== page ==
Areas undergoing vigorous treatment, such as the recreational grounds in Little Bay, showed a reduction in Red Fire Ant colonies. More information: http://jncc.defra.gov.uk/default.aspx?page=4397

Drawing on commitments made under the Environment Charter, Overseas Territories Environment Programme(OTEP) 11 OTEP funded projects (external link) were delivered in total between 2004 and 2012.

Montserrat has received a number of Darwin Initiative funded projects, mainly associated with the marine environment, listed below. Find details with links to project reports (external link):

  • Upgrade and revision of reef survey resource (DPLUS004)
  • Seed conservation in the Caribbean UKOTs (DPLUS006)
  • Maximising long-term survival prospects of Montserrat’s endemic species and ecosystem-services (DPLUS049)
  • Climate change adaptation in the fisheries of Anguilla and Montserrat (DPLUS066)
  • The Montserrat Recycling and Waste Reduction Initiative (DPLUS078)
  • Improving Sustainability of Marine Management in Montserrat (DPLUS079)
  • Regional-scale marine conservation through multi-territory tracking of frigatebirds (DPLUS097)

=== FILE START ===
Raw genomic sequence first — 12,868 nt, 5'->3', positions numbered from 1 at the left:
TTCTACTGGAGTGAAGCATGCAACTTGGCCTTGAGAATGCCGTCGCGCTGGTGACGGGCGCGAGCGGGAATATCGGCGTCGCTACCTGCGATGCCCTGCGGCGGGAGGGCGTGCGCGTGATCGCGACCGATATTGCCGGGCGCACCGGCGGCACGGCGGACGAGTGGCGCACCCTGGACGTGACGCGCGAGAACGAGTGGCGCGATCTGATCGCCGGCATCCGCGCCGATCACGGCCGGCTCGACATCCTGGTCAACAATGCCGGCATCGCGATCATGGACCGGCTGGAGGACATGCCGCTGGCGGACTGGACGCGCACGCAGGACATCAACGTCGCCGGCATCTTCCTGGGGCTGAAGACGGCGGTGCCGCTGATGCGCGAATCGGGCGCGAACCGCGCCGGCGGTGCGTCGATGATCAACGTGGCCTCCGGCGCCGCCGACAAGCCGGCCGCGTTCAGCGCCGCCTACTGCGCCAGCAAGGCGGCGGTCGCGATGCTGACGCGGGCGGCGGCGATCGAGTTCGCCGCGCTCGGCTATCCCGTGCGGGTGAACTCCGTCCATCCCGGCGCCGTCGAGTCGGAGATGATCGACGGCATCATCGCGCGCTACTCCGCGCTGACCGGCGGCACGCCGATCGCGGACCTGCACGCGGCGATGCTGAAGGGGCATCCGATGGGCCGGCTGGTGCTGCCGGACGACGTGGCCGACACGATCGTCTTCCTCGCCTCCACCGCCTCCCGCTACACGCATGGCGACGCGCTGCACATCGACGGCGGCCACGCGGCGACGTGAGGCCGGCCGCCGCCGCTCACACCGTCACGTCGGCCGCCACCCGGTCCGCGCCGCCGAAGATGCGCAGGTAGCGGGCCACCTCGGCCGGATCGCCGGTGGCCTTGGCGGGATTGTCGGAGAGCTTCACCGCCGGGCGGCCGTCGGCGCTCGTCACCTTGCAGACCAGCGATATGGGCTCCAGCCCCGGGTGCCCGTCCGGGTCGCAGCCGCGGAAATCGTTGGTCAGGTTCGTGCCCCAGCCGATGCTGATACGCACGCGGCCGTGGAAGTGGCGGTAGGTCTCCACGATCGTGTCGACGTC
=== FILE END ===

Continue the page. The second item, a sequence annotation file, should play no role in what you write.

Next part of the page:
• Restoring and safeguarding wetlands of the Caribbean UKOTs (DPLUS098)

The project ‘Tackling invasive non-native species in the UK Overseas Territories’ was implemented between 2016 and 2020 to strengthen biosecurity in the OTs, funded by the UK government Foreign and Commonwealth Office’s Conflict, Stability and Security Fund (CSSF). Montserrat benefitted from a number of activities to strengthen its biosecurity, including: pathway analysis, horizon scanning, pathway action planning, legislative support for drafting biosecurity legislation, access to online learning, and technical support. Find further details (external link).

Montserrat was involved in the CSSF project ‘Natural Capital in the Caribbean and South Atlantic Overseas Territories’ from 2016 to 2019, and delivered to four OTs in the Caribbean by the Joint Nature Conservation Committee (JNCC). The programme of work involves mapping and valuing the participating OTs natural capital assets through integrating ecological data, satellite data, Geographic Information Systems (GIS) and economic assessments. Find project details and reports (external link).